Short answer…whatever stands out to you! Stop and jots are not meant for everyone in the room to notice the same thing. Students do not need to be told, “Everyone should stop and jot about___,” nor do they need a worksheet, but a scaffold might include the close reading menu of possible lenses for reading and your current anchor charts for the unit of study. Remember, the close reading menu is just an extension of the anchor charts from the reading units. Students in the younger grades or students who struggle can even start with using SIR and note what is surprising, important, or repeated.

So what goes in the notebook then?

The notebook is not a place to rewrite what was noticed on the stickies. It is, however, a place to think deeply about something you may have noticed. After reading for about 20-25 minutes I stopped and jotted on a sticky 13 times in those 29 pages. So now what? I found myself looking back and noticed a pattern. I noticed that in those pages I wrote “unimpressed” multiple times. When I thought back, I realized that the main character and his mother both had multiple instances of acting unimpressed. As a reader, I know that when I see something come up again and again, it’s something to stop and think deeply about. Why would the author do that? What do I think it means? Why do I think it’s important?

I took three of my 13 stickies and started to explore through writing my thinking around that.

By doing the work myself, I notice that what stands out to me and what I need to think deeper about cannot be directed by a teacher or a worksheet.

I notice that over time (I’m now on page 110) I stop and jot most when:

  1. I see repetition (the way a character acts, responds to something, or even a word that’s repeated.)
  2. I see a character give advice.
  3. I notice a character acting differently than I would expect in a situation.
  4. I notice an issue the character is facing.

But Diane, who is reading the same book and noting, stops and jots most when:

  1. She sees a pattern in the moments of choice of a character.
  2. She notices the way a character struggles internally compared to externally.
  3. She sees how the setting might be driving a character’s choices.
Diane’s Notes

Is this one more thing to add to the massive plate?

No! It all goes together. Think back to the TDA training.

First, students stop and jot what they notice while independently reading. This may produce a lot of thinking, and that’s okay.

Next, students look back for BIG IDEAS they might notice through a pattern. When looking back on my stickies throughout pages 65-76, I noticed that there were a few that made me think about the issue of belonging.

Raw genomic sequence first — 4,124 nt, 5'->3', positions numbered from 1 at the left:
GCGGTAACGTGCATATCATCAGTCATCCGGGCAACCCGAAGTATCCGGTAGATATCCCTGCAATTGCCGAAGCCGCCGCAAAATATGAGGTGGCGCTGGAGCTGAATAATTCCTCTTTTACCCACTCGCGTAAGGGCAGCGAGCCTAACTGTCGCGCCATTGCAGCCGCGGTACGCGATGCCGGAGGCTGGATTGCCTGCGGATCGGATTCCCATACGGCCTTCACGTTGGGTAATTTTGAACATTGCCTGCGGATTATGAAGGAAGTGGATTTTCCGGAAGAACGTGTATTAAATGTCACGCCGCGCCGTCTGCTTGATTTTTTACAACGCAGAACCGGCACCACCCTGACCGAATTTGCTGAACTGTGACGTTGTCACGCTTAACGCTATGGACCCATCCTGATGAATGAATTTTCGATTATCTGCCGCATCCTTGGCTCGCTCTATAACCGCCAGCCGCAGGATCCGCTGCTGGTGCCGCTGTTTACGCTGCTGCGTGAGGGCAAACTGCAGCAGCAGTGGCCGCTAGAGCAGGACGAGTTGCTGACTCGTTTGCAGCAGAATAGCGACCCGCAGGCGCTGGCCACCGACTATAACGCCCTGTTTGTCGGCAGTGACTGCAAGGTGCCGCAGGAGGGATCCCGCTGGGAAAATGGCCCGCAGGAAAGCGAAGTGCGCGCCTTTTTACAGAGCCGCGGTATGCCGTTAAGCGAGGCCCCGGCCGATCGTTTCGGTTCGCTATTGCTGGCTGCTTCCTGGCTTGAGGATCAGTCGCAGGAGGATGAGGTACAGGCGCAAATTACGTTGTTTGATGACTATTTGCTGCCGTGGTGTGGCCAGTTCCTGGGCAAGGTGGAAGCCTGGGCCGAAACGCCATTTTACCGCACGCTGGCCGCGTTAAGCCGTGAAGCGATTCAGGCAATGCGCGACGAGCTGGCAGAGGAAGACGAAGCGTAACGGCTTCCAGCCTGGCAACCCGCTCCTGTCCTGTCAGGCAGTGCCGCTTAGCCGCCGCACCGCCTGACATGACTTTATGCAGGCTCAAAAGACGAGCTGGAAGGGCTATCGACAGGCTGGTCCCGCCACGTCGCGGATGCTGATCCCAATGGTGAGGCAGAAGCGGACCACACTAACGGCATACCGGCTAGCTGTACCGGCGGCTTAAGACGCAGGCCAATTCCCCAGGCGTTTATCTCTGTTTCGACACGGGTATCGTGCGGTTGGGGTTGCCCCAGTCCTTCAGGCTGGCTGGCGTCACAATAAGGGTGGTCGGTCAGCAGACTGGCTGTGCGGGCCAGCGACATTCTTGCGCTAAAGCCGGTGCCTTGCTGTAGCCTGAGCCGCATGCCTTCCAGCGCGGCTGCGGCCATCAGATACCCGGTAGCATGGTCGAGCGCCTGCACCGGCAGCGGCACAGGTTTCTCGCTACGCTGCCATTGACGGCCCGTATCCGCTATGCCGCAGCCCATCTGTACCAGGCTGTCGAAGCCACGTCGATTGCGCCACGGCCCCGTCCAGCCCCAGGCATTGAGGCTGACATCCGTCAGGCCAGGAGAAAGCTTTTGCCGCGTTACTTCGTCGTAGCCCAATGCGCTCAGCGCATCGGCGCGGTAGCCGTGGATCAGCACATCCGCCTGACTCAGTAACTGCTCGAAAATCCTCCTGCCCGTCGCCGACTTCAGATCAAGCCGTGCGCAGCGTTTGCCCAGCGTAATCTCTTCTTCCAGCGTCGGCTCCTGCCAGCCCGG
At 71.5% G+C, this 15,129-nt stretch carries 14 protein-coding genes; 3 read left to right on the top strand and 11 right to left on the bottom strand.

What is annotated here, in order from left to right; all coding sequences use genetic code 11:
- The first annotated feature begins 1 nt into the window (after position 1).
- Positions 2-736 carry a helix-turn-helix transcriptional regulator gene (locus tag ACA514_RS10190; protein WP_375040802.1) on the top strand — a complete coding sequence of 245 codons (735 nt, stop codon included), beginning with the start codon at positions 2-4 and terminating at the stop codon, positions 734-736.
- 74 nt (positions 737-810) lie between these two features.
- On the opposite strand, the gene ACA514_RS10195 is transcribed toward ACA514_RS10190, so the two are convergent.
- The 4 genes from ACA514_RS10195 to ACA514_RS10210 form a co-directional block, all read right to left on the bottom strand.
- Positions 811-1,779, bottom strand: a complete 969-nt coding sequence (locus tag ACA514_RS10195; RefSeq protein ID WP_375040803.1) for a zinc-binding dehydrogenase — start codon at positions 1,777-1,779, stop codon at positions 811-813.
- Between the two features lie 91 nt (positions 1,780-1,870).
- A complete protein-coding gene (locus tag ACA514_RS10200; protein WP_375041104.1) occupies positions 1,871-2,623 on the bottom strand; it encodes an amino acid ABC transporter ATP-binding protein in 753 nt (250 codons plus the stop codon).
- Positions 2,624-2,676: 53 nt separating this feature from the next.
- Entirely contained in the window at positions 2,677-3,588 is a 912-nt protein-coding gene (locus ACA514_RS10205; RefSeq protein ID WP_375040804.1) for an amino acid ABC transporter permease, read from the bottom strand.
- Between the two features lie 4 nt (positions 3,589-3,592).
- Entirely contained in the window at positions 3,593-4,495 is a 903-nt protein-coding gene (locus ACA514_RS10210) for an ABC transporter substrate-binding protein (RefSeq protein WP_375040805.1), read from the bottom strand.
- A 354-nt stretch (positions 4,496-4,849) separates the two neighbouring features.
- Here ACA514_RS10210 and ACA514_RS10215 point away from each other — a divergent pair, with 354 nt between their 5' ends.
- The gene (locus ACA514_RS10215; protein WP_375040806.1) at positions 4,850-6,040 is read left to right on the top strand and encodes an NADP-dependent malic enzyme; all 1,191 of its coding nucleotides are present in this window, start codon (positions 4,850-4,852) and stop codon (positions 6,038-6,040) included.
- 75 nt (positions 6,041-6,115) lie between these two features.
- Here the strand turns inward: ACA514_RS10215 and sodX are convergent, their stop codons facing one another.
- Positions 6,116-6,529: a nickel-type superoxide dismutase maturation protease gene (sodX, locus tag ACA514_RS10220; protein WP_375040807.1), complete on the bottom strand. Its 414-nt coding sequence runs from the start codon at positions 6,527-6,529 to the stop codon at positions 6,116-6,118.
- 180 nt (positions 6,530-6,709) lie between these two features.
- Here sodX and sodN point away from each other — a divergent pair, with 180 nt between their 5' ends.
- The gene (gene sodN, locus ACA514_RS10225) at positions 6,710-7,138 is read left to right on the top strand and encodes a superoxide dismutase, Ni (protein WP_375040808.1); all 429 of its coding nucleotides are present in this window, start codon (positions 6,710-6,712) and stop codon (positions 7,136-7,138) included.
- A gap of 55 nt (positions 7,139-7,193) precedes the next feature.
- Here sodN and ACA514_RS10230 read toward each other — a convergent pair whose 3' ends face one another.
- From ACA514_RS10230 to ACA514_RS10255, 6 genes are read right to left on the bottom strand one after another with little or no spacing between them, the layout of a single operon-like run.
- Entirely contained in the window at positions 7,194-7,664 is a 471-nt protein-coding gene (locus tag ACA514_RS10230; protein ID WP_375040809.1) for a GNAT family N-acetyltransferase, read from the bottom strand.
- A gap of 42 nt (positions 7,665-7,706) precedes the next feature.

Finally, students take that pattern or one BIG IDEA and explore this thinking deeper in the notebook. This is meant to push thinking about reading and practice skills like inference and analysis. But most importantly, it is mean to be student-driven.

Students need to be in the driver’s seat as much as possible. They choose their independent reading book, they choose their reading spot, they choose what to notice and what to explore deeper.

The more students are in the driver’s seat, the less they rely on what the teacher wants and what is the “right answer” or “right way”.

This process continues on a regular basis throughout the reading workshop. Each day students return to their reading, noticing, identifying patterns, and thinking deeper about BIG IDEAS. It’s also known as the life cycle of the sticky note.

One thing to consider. Writing about reading is only a small percentage of reading time. Some students will try to spend days on end in the same entry. This type of writing is about showing thinking more than formal writing.

Students need to know it’s about being FAST AND FURIOUS. All of my entries are no more than 5 minutes! This may need to be modeled!

How do I grade notebooks?

Notebooks are a playground for thinking and not meant to be grades each day; however, it is possible to have students choose one entry a week to self evaluate and turn in for a grade, but ideally a conference around their notebook would work better because students could leave with a strategy to try if they are struggling with any aspect of the life cycle of the sticky note.

Moving Forward!

Sometimes we get so focused on making sure everyone is doing the work that we get a little tunnel vision, requiring specific notebook pages that look a certain way. We focus on format and lose sight of the deep thinking. In my next post, I plan to show you the work of multiple teachers modeling the life cycle of a sticky note using the same book to highlight how even when reading the same book, we can notice, think, and explore a BIG IDEA differently, and it’s okay!

I leave you with my thinking across six independent reading sessions

Active Reading Beyond ELA

This year the fourth through eighth grade ELA teachers went through three days of training in text dependent analysis. The general idea is that students read through lenses in order to notice patterns and come to a new understanding.

In the reading workshop, students choose the lenses they are using to notice and note while reading their independent reading novels and book club books. As a result of the training, we have begun to put together menus of lenses and types of understandings that best work with each of the units.

Here is an example of a basic menu of lenses and understandings for one particular unit. As teachers model additional lenses, these too are added as options.

In content areas such as social studies, students can read historical fiction through some of these same lenses in order to get to a new understanding such as theme to determine our takeaways as readers– what we now know, think, feel, or believe as a result of what we notice in historical fiction.

Students choose two lenses to actively read.

For example, what do I notice about the psychological setting (lens #1) and the actions (lens #2) of the characters.